Having EIAPP and AIPP certificates on board proves that the engine of the correct specification is fitted on board.
It proves that when the engine was fitted on board, the NOx emissions from the engine were within limits and as required by MARPOL annex VI.
But how can we prove that even after 10 or 20 years in operation, the ship’s engines still comply with these requirements?
There are three ways in which ship can prove that it still complies with the NOx requirements.
- Engine Parameter Check method
- Simplified Measurement method
- Direct Measurement and Monitoring method
The method that the ship is certified to use for on board verification of NOx is specified in the EIAPP certificate of the engine.
And the procedure to verify on board compliance (and using the certified method) is provided in the NOx technical file that accompany the EIAPP certificate of the engine.
The “simplified measurement” and “Direct measurement and monitoring” methods are based on measuring the NOx emissions from the engine.
Frankly, I seldom see these two methods used for NOx on board verification.
What I have mostly seen is the Engine parameter check method used on the ships for NOx on board verification. May be because of the simple principle it is based upon.
Engine parameter check method
This method is based on the principle that if the engine complied with the NOx parameters at the time it was fitted on board, it should continue to comply if there are no modifications/adjustment made to the engine.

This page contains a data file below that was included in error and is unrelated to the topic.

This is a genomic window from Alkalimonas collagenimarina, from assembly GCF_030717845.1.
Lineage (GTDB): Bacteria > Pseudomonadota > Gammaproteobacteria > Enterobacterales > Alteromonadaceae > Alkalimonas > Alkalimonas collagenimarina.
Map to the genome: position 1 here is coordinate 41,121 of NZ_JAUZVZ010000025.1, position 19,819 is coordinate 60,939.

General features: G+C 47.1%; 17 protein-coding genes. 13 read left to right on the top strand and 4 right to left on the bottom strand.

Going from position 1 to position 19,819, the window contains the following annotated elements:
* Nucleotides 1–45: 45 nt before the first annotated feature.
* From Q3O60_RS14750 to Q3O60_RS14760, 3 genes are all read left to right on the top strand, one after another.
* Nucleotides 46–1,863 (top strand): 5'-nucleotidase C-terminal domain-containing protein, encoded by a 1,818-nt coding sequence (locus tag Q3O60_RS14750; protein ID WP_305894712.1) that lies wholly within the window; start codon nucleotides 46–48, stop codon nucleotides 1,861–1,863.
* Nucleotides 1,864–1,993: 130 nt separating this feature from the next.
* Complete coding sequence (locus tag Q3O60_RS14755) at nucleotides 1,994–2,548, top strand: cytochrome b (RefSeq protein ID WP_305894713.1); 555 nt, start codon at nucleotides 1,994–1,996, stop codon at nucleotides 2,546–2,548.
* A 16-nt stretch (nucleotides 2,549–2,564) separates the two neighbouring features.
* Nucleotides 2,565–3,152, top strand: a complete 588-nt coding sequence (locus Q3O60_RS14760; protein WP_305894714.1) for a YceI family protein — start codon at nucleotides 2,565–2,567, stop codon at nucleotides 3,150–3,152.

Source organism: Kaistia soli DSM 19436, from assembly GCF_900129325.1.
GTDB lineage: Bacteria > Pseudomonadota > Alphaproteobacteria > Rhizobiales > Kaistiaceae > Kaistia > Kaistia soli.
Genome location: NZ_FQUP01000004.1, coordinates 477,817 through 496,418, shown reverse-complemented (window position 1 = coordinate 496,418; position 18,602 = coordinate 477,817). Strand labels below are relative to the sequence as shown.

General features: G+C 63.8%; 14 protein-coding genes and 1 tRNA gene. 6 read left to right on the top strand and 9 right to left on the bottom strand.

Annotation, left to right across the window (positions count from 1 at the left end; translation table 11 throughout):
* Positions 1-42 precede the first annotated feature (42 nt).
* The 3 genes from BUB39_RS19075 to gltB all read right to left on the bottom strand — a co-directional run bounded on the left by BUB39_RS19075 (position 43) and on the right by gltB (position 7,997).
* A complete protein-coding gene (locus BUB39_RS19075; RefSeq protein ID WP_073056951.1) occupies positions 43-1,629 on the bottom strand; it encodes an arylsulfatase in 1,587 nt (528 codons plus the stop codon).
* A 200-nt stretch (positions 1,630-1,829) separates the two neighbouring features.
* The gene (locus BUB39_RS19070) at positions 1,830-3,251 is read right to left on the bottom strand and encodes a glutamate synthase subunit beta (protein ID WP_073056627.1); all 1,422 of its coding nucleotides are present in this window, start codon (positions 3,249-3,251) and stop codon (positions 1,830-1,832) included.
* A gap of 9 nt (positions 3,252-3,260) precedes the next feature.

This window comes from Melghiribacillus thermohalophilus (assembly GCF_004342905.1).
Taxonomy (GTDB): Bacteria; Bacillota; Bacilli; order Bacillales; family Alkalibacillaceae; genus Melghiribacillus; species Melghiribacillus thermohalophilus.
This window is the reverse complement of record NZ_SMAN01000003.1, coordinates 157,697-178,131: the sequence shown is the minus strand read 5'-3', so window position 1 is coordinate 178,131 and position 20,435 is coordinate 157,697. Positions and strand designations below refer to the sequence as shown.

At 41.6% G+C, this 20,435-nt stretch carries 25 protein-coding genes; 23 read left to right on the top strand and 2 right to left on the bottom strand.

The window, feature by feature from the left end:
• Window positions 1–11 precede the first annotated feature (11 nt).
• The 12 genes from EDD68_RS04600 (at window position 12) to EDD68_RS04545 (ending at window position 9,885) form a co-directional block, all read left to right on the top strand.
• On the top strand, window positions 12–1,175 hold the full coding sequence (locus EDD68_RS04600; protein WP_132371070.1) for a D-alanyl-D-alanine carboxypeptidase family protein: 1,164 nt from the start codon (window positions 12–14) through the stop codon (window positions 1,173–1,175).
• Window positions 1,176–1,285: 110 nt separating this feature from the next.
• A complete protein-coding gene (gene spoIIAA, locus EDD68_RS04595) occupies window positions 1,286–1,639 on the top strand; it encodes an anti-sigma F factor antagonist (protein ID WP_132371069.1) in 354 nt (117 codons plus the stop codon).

This is really a simple and logical thing to say.
And as there are absolutely no extra costs involved to use this method, this method is most common among ship owners.
So there are few things that are required from this method that we must know.
- We must know the engine parts that contribute to the NOx emission. Modification and adjustments of these parts must be as per the Maker’s guidelines.
- If any of these spare parts of the engine need to be changed, it must be changed with the original part supplied by the maker.
- Any adjustments made to these parts must be within the range specified by the maker of the engine.
- A record must be kept of all the replacements of the spare parts and all the adjustments made to these parts.
Durning annual, intermediate and renewal survey of the Air pollution prevention certificate, these records, and engine parameters are checked by the class surveyor.